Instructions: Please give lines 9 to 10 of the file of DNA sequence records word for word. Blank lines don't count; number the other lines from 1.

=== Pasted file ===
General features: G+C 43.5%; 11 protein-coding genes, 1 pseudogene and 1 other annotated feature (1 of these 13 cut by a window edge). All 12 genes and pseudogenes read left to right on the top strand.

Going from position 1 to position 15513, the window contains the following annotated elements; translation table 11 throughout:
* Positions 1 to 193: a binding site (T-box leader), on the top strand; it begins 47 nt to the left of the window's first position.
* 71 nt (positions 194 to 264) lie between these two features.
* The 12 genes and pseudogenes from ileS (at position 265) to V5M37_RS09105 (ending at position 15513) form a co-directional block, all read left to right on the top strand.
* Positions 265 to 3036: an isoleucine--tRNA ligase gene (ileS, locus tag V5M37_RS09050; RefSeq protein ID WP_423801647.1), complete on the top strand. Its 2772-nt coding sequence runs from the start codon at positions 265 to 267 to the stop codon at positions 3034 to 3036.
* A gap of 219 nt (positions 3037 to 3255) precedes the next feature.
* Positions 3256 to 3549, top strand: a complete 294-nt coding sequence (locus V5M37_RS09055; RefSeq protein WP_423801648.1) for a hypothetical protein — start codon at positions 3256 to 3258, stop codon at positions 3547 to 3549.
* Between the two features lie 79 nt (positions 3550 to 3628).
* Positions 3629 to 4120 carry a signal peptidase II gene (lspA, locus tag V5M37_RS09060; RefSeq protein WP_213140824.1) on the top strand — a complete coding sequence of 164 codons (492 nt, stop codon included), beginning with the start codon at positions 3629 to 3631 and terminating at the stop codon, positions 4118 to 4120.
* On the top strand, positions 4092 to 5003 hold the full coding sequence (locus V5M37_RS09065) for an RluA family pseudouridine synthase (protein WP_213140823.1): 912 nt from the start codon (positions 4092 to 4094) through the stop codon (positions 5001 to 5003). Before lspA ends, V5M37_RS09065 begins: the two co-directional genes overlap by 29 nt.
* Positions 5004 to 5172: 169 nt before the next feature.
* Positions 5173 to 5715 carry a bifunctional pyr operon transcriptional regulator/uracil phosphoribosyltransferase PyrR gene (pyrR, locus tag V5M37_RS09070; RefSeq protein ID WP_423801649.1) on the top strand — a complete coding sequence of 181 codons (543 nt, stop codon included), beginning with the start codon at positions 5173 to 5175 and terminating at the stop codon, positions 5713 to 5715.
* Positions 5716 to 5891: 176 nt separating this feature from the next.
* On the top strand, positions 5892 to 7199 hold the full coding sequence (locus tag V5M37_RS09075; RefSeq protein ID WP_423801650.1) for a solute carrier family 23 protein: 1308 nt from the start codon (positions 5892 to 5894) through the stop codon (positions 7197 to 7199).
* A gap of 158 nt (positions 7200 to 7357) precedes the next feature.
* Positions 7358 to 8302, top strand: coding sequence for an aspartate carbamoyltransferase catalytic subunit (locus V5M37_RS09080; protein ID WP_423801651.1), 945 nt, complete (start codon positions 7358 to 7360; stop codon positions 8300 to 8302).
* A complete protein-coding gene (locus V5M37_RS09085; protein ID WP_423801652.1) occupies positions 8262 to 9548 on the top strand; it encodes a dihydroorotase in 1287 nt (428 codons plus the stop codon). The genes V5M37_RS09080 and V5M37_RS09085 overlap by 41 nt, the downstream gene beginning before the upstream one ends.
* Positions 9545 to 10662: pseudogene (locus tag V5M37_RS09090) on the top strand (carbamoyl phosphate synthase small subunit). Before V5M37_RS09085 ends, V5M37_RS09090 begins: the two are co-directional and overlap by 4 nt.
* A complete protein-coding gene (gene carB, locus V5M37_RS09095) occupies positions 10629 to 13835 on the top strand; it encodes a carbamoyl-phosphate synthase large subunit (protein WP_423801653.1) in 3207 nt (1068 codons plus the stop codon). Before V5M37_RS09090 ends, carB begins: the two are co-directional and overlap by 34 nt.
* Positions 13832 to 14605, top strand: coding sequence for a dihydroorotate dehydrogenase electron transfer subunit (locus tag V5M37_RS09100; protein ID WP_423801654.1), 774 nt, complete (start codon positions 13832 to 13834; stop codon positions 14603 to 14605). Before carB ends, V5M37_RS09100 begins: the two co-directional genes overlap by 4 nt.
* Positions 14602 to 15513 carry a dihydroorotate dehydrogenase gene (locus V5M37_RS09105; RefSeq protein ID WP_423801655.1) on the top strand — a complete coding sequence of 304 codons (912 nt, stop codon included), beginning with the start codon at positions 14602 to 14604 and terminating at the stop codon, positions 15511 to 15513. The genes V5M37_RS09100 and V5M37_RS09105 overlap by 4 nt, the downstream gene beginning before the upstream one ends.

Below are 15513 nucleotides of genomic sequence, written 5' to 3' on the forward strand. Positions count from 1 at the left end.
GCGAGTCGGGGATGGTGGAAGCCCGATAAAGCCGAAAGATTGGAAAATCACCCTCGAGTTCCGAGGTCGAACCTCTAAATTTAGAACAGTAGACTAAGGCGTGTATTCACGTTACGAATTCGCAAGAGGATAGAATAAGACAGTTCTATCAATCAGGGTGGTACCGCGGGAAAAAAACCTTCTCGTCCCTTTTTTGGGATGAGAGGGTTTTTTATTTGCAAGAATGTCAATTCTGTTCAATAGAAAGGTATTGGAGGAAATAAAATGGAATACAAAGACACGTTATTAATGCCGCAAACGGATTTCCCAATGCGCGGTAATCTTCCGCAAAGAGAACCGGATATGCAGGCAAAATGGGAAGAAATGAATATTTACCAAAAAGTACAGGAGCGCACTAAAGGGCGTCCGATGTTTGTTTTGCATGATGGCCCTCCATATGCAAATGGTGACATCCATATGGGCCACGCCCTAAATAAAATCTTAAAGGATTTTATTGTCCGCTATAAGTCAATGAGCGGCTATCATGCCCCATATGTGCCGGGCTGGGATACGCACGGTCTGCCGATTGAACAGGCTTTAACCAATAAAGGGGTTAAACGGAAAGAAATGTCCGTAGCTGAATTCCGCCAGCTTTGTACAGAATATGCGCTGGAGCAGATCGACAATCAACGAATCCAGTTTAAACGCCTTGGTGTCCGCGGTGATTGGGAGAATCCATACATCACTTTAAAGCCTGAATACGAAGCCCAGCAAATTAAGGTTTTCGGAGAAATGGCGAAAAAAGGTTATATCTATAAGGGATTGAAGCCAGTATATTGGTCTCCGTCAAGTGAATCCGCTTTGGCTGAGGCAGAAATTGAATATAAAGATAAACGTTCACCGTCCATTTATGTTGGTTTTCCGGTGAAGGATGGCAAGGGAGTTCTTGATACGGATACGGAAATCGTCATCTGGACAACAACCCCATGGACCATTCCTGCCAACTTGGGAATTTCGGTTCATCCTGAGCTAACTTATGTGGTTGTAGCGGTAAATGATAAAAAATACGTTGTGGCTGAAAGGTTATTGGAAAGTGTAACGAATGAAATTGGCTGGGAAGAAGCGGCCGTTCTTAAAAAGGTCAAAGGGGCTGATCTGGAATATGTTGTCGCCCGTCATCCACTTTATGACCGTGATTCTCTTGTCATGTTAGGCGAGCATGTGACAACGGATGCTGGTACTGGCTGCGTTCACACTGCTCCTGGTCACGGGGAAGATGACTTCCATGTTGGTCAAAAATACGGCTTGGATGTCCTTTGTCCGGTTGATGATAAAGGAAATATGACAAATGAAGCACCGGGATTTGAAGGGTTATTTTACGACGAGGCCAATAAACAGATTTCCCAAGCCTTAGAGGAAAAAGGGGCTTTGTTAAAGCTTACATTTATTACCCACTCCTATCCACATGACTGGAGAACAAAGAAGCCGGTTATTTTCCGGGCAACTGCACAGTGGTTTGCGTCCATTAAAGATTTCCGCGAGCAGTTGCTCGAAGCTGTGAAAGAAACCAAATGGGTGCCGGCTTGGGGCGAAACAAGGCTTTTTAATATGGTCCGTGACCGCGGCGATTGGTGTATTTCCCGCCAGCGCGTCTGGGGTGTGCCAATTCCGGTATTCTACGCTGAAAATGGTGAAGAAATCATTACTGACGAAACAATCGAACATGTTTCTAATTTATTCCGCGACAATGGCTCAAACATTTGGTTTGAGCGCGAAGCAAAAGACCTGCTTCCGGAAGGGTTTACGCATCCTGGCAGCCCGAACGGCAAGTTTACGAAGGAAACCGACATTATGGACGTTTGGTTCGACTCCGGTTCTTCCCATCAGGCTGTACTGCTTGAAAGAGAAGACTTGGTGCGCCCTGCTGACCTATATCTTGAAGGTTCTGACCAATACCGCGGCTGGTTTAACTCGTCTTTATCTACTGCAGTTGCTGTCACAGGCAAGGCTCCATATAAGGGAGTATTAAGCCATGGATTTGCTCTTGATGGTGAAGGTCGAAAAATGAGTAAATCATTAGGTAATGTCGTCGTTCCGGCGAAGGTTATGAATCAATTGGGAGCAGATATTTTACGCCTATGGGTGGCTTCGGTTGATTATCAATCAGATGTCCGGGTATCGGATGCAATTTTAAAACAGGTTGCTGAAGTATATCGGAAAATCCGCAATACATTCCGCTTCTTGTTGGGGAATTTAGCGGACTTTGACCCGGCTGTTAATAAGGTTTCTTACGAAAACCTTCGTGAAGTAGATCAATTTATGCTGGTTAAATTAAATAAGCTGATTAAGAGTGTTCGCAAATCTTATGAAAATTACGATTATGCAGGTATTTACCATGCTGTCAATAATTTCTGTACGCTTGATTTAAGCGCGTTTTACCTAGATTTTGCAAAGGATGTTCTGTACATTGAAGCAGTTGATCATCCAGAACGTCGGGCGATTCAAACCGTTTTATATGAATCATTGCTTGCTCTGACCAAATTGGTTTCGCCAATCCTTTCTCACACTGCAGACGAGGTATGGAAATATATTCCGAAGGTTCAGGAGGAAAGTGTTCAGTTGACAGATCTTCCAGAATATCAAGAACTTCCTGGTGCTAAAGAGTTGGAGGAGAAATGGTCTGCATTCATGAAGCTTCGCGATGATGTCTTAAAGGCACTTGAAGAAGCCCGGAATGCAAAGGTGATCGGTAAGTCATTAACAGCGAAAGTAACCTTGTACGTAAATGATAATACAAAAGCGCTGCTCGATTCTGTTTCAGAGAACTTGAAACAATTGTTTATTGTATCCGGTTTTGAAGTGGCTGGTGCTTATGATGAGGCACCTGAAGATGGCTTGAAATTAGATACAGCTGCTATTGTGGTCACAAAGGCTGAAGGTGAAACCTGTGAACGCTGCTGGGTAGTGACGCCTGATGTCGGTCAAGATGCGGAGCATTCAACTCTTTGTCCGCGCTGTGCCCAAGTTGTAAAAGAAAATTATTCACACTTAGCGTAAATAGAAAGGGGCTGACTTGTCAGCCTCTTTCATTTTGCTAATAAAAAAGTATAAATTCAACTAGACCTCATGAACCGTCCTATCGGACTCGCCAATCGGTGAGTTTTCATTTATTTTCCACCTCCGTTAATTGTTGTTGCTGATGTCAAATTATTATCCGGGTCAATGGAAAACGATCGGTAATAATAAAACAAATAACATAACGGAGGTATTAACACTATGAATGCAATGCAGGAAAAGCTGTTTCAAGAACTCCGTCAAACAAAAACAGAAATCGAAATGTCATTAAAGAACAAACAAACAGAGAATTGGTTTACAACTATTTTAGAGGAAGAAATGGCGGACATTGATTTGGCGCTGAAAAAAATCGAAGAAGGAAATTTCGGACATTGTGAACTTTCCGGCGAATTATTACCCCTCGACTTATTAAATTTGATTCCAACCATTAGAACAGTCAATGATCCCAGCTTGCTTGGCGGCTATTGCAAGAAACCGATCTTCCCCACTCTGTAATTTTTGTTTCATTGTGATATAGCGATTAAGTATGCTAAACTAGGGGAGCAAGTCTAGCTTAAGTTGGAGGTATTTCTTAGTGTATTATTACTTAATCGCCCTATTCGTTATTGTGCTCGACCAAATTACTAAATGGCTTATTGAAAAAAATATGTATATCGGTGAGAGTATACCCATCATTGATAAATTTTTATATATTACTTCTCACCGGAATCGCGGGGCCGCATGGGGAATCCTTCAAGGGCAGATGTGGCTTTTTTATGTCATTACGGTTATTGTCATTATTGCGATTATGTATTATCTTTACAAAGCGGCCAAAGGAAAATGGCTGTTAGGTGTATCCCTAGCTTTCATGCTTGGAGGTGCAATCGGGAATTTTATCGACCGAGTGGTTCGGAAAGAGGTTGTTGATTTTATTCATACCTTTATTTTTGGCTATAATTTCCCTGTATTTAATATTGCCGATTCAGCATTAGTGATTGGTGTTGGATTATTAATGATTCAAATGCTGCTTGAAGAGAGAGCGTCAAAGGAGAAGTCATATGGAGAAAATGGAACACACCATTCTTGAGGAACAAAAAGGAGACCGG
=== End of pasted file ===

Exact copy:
* Between the two features lie 79 nt (positions 3550 to 3628).
* Positions 3629 to 4120 carry a signal peptidase II gene (lspA, locus tag V5M37_RS09060; RefSeq protein WP_213140824.1) on the top strand — a complete coding sequence of 164 codons (492 nt, stop codon included), beginning with the start codon at positions 3629 to 3631 and terminating at the stop codon, positions 4118 to 4120.